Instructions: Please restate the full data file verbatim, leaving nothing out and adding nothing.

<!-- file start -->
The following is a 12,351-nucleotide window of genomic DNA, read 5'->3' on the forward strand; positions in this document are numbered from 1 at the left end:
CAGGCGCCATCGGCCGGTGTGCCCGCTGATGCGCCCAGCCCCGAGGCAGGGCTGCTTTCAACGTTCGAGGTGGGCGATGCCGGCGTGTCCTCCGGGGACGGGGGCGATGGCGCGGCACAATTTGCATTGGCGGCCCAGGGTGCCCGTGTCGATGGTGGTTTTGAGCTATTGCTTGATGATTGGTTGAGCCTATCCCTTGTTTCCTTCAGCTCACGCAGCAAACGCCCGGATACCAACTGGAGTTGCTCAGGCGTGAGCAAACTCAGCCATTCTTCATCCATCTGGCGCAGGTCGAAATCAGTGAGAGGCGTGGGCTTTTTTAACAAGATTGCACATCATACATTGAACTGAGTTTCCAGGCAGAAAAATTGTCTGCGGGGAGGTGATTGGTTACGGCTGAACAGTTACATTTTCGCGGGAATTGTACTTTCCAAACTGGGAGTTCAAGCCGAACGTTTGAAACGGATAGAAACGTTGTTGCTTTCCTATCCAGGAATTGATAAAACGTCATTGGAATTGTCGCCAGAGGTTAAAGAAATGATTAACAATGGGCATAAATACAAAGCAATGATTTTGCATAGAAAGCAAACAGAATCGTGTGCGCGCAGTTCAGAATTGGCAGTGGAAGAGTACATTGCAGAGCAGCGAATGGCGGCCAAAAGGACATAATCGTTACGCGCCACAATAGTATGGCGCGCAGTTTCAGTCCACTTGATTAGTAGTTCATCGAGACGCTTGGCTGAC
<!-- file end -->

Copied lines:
The following is a 12,351-nucleotide window of genomic DNA, read 5'->3' on the forward strand; positions in this document are numbered from 1 at the left end:
CAGGCGCCATCGGCCGGTGTGCCCGCTGATGCGCCCAGCCCCGAGGCAGGGCTGCTTTCAACGTTCGAGGTGGGCGATGCCGGCGTGTCCTCCGGGGACGGGGGCGATGGCGCGGCACAATTTGCATTGGCGGCCCAGGGTGCCCGTGTCGATGGTGGTTTTGAGCTATTGCTTGATGATTGGTTGAGCCTATCCCTTGTTTCCTTCAGCTCACGCAGCAAACGCCCGGATACCAACTGGAGTTGCTCAGGCGTGAGCAAACTCAGCCATTCTTCATCCATCTGGCGCAGGTCGAAATCAGTGAGAGGCGTGGGCTTTTTTAACAAGATTGCACATCATACATTGAACTGAGTTTCCAGGCAGAAAAATTGTCTGCGGGGAGGTGATTGGTTACGGCTGAACAGTTACATTTTCGCGGGAATTGTACTTTCCAAACTGGGAGTTCAAGCCGAACGTTTGAAACGGATAGAAACGTTGTTGCTTTCCTATCCAGGAATTGATAAAACGTCATTGGAATTGTCGCCAGAGGTTAAAGAAATGATTAACAATGGGCATAAATACAAAGCAATGATTTTGCATAGAAAGCAAACAGAATCGTGTGCGCGCAGTTCAGAATTGGCAGTGGAAGAGTACATTGCAGAGCAGCGAATGGCGGCCAAAAGGACATAATCGTTACGCGCCACAATAGTATGGCGCGCAGTTTCAGTCCACTTGATTAGTAGTTCATCGAGACGCTTGGCTGAC